Aug. 21, 2000 The amount of water and molecular oxygen found in interstellar space has astronomers running hot and cold.
NASA's Submillimeter Wave Astronomy Satellite, or SWAS, has detected water vapor throughout interstellar space. However, in the very coldest reaches, where temperatures are found just 30 degrees above absolute zero, astronomers measured water vapor concentrations of only a few parts per billion.
"That's far less than predicted by most theories and presents a real puzzle to our understanding of the chemistry of interstellar clouds," said Ronald Snell, Professor of Astronomy at the University of Massachusetts at Amherst, and a member of the SWAS science team.
In warmer regions of space, though, water vapor is more plentiful. "Within gas clouds where new stars are being born, the gas can be heated to temperatures of several thousand degrees Fahrenheit; here the water concentration seems to be as much as 10 thousand times larger," said SWAS team member David Neufeld, Professor of Physics and Astronomy at Johns Hopkins University, Baltimore, MD. "We can think of these stellar nurseries as giant chemical factories that are producing water vapor at a tremendous rate. The large amounts of water vapor present in regions of star formation will help the interstellar gas to cool, perhaps eventually triggering the birth of a future generation of stars."
"Because of our belief that water is an essential ingredient for life, the search for its presence in interstellar gas clouds has always attracted particular attention and that's why these results are intriguing," said Gary Melnick of the Harvard- Smithsonian Center for Astrophysics, Cambridge, MA. Melnick led a team of international scientists whose findings will be published Aug. 20 in a special SWAS-dedicated issue of the Astrophysical Journal Letters.
The new results are the product of 18 months of observations with SWAS, a compact radio observatory launched in 1998 to study the composition of interstellar gas clouds and their collapse to form new stars. Orbiting approximately 400 miles above Earth's surface, SWAS allows scientists to detect radiation from water and oxygen molecules that is ordinarily hidden from view by Earth's atmosphere.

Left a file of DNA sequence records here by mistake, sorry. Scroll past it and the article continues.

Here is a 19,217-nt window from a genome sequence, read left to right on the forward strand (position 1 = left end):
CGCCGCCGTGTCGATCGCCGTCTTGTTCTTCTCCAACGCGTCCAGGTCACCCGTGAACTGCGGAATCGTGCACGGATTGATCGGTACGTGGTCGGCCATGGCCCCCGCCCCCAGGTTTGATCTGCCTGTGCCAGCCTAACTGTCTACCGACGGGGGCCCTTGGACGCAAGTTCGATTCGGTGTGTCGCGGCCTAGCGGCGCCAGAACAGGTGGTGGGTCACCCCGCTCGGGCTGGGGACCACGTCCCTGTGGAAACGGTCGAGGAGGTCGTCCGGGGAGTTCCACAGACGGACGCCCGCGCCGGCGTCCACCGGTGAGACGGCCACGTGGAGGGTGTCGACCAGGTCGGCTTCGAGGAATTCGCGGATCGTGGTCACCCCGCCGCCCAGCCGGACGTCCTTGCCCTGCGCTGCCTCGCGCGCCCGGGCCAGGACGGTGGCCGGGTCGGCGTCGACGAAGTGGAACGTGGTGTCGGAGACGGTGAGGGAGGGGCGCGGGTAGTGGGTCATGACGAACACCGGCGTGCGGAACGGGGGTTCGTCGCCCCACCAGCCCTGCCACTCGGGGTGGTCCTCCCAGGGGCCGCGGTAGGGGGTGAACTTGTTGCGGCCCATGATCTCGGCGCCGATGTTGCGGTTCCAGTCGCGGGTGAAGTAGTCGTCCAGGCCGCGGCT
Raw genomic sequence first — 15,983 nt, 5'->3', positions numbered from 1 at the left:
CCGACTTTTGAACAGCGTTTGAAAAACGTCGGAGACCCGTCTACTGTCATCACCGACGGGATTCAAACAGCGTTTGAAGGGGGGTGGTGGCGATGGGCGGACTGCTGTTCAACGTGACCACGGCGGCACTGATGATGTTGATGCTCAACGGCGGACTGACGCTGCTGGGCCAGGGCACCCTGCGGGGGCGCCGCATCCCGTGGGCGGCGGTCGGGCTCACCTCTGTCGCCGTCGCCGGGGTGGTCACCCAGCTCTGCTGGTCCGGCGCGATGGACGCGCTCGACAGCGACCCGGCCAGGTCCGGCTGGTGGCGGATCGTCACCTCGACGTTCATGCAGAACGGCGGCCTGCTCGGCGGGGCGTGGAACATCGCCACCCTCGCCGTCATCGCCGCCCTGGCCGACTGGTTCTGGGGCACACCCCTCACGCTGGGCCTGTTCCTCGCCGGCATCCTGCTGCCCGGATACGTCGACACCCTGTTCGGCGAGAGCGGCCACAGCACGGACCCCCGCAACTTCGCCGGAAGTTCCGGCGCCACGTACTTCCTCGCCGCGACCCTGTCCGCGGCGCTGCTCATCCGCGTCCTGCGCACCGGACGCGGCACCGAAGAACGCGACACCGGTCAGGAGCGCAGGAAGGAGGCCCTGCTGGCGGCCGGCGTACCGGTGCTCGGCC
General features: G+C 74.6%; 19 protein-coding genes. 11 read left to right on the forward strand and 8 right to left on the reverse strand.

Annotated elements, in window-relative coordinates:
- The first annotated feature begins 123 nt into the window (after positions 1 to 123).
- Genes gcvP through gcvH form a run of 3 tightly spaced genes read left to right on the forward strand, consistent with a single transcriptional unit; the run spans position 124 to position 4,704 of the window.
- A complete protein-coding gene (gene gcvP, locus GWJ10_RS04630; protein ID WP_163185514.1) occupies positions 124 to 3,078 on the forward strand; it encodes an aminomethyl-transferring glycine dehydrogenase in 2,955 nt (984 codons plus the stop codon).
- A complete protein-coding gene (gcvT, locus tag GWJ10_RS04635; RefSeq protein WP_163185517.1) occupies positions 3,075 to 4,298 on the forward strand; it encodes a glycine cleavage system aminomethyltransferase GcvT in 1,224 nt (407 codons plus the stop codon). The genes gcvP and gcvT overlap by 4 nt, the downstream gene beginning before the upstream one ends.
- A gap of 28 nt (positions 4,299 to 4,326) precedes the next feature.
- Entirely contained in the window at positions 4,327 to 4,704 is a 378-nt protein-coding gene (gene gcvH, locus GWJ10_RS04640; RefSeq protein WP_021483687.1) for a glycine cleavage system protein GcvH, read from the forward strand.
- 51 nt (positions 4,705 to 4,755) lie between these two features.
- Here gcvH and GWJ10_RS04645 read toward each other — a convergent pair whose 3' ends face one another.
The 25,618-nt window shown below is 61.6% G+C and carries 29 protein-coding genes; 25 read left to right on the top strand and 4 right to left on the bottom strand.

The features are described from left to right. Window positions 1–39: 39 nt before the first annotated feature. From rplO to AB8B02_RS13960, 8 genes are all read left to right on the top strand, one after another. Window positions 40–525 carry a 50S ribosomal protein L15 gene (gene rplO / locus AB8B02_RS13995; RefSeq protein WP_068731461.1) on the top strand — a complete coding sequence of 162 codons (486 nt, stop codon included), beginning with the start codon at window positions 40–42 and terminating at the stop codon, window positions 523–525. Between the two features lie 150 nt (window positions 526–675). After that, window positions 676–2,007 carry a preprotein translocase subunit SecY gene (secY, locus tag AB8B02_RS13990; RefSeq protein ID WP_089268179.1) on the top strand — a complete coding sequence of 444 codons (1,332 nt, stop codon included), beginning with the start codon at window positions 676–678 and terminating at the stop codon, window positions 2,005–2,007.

SWAS is also capable of detecting oxygen molecules in interstellar space, although little has been found. Paul Goldsmith, Professor of Astronomy at Cornell University, Ithaca, NY, and Director of the National Astronomy and Ionosphere Center, also in Ithaca, said the absence of molecular oxygen is mysterious. "There must be no more than one oxygen molecule for every 10 million hydrogen molecules, otherwise SWAS would have detected a signal from molecular oxygen," said Goldsmith. "This means that most of the oxygen atoms in interstellar space remain hidden in some form that we have yet to detect."
In addition to observing distant clouds of interstellar gas, SWAS has detected water vapor closer to home in the atmospheres of Mars and the gas giants Jupiter and Saturn. "The water vapor we've detected in the gas giants is almost certainly the result of bombardment by small icy particles that come from interplanetary space and are rapidly vaporized once they hit the planetary atmosphere," said Ted Bergin of the Harvard-Smithsonian Center for Astrophysics, lead author of an article on the detection of water vapor in Jupiter and Saturn. "The water molecules within these icy particles may well have originated as water vapor in the interstellar gas cloud that formed the solar system more than four and a half billion years ago."
SWAS also measured the amount and distribution of water vapor in the atmosphere of Mars, confirming the long-held belief that the relative humidity of the atmosphere was near 100 percent. "The measurements are consistent with the atmosphere being almost completely saturated with water vapor," said Mark Gurwell of the Harvard-Smithsonian Center for Astrophysics. "However, since Mars is so cold, the total amount of atmospheric water is a several thousand times less than in the Earth's atmosphere."
SWAS is operated by NASA, with contributions from the German government and the participation of the Harvard-Smithsonian Center for Astrophysics; the University of Massachusetts at Amherst; Cornell University; the Johns Hopkins University; the University of Cologne in Germany; Ball Aerospace Corporation, Boulder, CO; and Millitech Corporation (now Telaxis Communications), South Deerfield, MA.
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